< Flora
Loddon lily
Leucojum aestivum

Leucojum is known in Bulgaria under many names but the official name "blatno kokiche" translate into English as "marsh snowdrop". It is named "marsh", because for its growth it needs high humidity.
The generic name derives from Greek leucos meaning "white" as its prime color and species name aestivum - "summer" which connects with its time of flowering. In English the common names for this species include Loddon lily, summer snowflake, snowbell, dewdrop, and St. Agnes' flower.

The loddon lily grows in wet meadows, swamps and marshy areas or in wet riparian forests. In Bulgaria it can be found in the Danube Plain, northeastern Bulgaria, the Black Sea coast, Tundzha hilly plain, Thracian Valley, Western Rhodopes, Struma valley, Sofia and Vitosha area.

Leucojum aestivum is a perennial bulbous plant from the family Amaryllidaceae. The bulb is small, 2-3 cm in diameter, ovoid. It is covered with gray-brown shell of old leaves. The plant can reach a height of 60 cm, the stem is flattened. The leaves are 2-6 in number, linear, narrow, with blunt tip. The flowers appear first in April and May, usually 3-7 in number, located on top of the stem. The petals are white, oval, with yellowish green stain, emitting strong pleasant smell. The fruit box is spherical and the seeds are cylindrical and black.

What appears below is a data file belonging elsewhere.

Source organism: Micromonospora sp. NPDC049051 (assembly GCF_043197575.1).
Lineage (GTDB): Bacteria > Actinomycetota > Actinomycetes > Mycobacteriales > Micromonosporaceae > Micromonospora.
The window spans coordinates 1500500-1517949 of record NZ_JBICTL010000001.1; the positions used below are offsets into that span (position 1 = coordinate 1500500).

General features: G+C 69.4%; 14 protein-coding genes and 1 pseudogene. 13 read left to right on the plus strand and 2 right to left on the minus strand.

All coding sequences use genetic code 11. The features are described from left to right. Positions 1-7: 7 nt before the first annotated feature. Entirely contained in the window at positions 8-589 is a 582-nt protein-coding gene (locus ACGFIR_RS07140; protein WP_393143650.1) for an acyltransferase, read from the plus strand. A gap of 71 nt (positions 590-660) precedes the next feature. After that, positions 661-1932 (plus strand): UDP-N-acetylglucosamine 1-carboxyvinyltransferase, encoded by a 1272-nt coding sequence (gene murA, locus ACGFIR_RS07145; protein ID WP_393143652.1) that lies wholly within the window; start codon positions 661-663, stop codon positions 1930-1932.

During the years this marsh plant has acquired greater prominence and importance. The overhead fraction, which is collected at the time of flowering, is used for extracting the alkaloid galanthamine. It is base for the Bulgarian medicine Nivalin, which is used in the treatment of infantile paralysis (polio), diseases of the peripheral and central nervous system, neuritis, neuralgia. The creator of the medicine prof. Dr. Dimitar Paskov discovered the special properties of the Leucojum aestivum accidentally: a girl suffering from polio drank a glass of water in which were soaked marsh snowdrops brought by her parents and placed on the table beside the bed. After this accident the girl's condition improved. A method of treating Alzheimer's disease with involvement of galantamine has been patented in 1987.

The plant is poisonous, so self treatment it is dangerous. Furthermore galantamine contains other highly poisonous alkaloids that can cause fatal consequences. Even people who collect Loddon lilly should not have injuries anywhere on the hands.

Today, there are no natural deposits of Leucojum aestivum in Bulgaria that are large enough for industrial use. Artificial cultures have been grown in places with appropriate conditions. The species is not protected by the Biodiversity Act, but is under special regime of use.

Dr. Svetla Dalakchieva
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